In the service industry I know what mass tourism can do to destroy a
    Country. Oman, has all the adjectives applicable in selling a unique destination and more. It’s a destination to be experienced if one is to know what we offer. Be warned however, its not a cheap destination In fact to the contrary it’s an expensive destination but worth every penny you will spend. It’s greatest asset is its people.
    Welcome to Oman to experience the “holiday of a life time”.

  • Ros says:

    I have lived in Oman for 4.5 years and this is a very well written article that describes very well what a tourist may expect from this beautiful country.
    Of course it is impossible to cover all that Oman has to offer in one single article but it gives a very good idea of how different it is from the average destination in that region of the world. It is a gem worth exploring.

  • Shoaib Shaikh says:

    You should have visited ‘Salalah’. Its a 12 hour journey from Muscat. Its surreal natural beauty.

  • Audie Soriano says:

    ..I have live and worked for 15 yrs in that beautiful country together with my family and truly it’s like an oasis in the whole of Middle East..As a Filipino who migrated to US of A, I still considered the Sultanate as my second home and hope someday I can go back and pay a visit to all of my friends there.

  • Vivek Kapoor says:

    Heven in heven Is Oman.The best in Gulf countries.I worked all Gulf but culture,locals,development from 1983 to 2009 have been notices by me in the shelter of H.E Sultan Qaboos bin Ali al Saïd .May allmighty bless him long and healthy life.

  • Will Blake says:

    Certainly is the jewel of the Middke East. What is great to all visiting tourists is you can now have See Muscat at your finger tips by downloading the smart phone app on Android and Apple Devices.

    It’s Free and will help all visiting tourists looking at coming to the Capital as well as a wide range of services and attractions to view in the palm of your hands.

    We’ll recommended

  • Ramanamurthy says:

    Great to read about Oman. We lived in Oman for 13 years and, without doubt, I can say, that was best part of my life. We lived in New Norfolk, (Tasmania), Melbourne, Sydney, Rotterdam and a few other places. But Oman is the best with its rustic, unspoilt, pollution-free, vibrant nature. Thanks for rekindling old memories.

  • M Al Mahrooqi says:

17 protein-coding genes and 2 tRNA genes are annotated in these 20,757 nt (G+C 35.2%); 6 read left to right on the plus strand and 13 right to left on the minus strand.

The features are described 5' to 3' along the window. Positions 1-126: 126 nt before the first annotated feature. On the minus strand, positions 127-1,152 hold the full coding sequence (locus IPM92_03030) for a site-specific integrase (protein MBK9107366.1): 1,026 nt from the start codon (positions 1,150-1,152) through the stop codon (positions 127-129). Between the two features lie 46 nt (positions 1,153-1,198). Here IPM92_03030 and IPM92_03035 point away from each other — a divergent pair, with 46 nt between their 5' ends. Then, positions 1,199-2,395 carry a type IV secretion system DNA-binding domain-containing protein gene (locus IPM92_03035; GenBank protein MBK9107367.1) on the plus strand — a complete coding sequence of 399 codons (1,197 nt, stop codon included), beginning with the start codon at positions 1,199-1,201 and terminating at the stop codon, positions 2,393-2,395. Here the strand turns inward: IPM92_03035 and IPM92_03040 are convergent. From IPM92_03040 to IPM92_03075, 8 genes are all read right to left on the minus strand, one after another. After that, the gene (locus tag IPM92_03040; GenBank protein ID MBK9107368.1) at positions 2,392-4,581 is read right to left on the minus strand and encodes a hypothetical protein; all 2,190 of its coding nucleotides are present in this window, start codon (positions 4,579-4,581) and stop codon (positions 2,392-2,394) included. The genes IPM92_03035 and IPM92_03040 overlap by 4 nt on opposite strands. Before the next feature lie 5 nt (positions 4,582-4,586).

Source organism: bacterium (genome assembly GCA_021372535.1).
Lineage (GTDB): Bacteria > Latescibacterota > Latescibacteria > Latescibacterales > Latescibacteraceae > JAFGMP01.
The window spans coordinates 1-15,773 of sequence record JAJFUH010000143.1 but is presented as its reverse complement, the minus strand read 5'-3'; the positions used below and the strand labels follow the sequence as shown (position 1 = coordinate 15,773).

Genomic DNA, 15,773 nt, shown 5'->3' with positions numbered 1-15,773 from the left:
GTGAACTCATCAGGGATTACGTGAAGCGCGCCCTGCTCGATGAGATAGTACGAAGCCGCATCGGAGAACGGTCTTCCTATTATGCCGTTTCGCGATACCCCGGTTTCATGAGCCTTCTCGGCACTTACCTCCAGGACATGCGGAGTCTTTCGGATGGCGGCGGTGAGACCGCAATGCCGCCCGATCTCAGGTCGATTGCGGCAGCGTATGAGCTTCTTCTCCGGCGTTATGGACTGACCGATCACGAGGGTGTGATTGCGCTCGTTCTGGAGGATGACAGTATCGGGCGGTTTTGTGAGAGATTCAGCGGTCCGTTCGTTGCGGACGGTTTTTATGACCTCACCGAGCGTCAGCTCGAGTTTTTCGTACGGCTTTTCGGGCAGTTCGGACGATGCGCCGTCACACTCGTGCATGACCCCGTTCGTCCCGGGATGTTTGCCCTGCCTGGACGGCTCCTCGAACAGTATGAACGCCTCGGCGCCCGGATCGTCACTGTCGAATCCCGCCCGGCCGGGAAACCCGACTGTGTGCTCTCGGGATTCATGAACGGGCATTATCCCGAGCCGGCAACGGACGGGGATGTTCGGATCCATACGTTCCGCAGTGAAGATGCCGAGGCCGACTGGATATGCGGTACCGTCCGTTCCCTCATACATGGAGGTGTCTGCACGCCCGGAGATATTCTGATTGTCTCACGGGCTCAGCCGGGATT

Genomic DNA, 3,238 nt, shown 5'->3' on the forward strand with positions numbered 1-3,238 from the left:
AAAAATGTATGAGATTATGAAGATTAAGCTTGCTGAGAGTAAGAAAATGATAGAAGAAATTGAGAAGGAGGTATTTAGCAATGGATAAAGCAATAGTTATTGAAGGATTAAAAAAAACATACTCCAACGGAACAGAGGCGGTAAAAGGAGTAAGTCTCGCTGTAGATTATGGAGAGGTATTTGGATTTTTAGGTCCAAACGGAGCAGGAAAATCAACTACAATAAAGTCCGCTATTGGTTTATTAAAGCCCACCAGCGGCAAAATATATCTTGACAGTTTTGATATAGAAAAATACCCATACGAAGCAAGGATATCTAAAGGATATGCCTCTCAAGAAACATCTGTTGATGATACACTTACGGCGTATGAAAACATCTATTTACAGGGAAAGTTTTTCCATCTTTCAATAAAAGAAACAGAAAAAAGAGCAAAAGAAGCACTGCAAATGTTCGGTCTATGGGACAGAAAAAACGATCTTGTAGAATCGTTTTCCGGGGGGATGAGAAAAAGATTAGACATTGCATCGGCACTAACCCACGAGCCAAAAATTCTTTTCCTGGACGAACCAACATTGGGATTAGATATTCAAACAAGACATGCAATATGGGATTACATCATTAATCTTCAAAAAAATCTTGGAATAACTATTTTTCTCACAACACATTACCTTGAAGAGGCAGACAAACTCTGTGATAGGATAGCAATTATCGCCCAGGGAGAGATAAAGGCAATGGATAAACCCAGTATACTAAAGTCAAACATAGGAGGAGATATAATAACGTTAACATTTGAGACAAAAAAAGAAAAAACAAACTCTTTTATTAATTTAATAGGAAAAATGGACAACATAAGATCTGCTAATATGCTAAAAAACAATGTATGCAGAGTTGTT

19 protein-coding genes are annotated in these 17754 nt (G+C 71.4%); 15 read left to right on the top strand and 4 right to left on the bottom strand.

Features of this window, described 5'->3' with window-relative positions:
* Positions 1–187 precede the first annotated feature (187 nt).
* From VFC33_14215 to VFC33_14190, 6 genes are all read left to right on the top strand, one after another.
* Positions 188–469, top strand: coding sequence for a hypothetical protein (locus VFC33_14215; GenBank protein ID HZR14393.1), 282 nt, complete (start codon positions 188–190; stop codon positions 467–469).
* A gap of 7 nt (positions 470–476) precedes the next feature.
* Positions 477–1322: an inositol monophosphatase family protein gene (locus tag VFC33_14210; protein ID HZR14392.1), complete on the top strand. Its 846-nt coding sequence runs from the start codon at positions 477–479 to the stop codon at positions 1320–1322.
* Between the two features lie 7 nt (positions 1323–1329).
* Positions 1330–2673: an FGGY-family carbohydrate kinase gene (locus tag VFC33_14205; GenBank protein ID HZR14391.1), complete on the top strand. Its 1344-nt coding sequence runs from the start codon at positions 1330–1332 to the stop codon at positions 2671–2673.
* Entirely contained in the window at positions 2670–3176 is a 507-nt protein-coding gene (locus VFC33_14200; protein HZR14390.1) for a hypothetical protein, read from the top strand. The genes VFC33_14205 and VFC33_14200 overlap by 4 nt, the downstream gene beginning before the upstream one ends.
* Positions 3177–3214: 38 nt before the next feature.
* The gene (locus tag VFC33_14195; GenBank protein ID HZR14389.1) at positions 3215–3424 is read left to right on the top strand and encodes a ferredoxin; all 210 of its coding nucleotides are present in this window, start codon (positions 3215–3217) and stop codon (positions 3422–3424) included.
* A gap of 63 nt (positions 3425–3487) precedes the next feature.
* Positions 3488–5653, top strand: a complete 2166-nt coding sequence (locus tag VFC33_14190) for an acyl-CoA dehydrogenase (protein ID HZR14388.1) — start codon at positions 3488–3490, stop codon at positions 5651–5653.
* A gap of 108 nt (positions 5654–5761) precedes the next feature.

WOW, I have always believed that our country is the jewel of the Middle East. To read these beautiful comments just confirmed my belief.

    As Omanis we love to interact with people in general and like to give the best hospitality. Any part of Oman you go to you will always be welcomed no matter how reach or poor the person is.

    Thank you very much for such encouraging comments about our country and you are always welcomed:-))

  • priyanka says:

    i ve lived in oman fo over 16 years… it is in fact a very very peaceful place… thanks fo this awesome article. very few pple are aware of this country’s existence… pple need to know what n awesome, pollution and friendly country this 1 is!

  • Lorraine Paton says:

    I have lived in Oman for nearly nine years I love it here. The Omani people are so kind, friendly and are so welcoming to us all. I now live at Jebal Sifah, this is a lovely place 45 mins from old Muscat. There is a lovely boutique hotel, fantastic fish restaurant on the beach and lovely apartments around the marina. There are villas and next year a golf course. Well worth a visit. Oman has so much to offer residents and visitors. It truly is an amazing place well worth a visit 🙂

  • Mohsina Karthik says:

    OMG ! U guys did not visit SALALAH ??? what a loss …
    Oman is nothing without it…

  • Sanjay says:

    Well written article! I have lived in oman for last 11 years and this country never ceases to fascinate me with its beauty. It has got many things which make a great tourist destination – sea, sand, sun, mountain and above all, wonderful Omani people. Many destinations have already been mentioned here but I would like to include Khasab which is in Musandam Peninsula and borders UAE. Famous for its fjords and cliffs plunging into the turquoise sea, it is often called ‘Norway of Arabia’.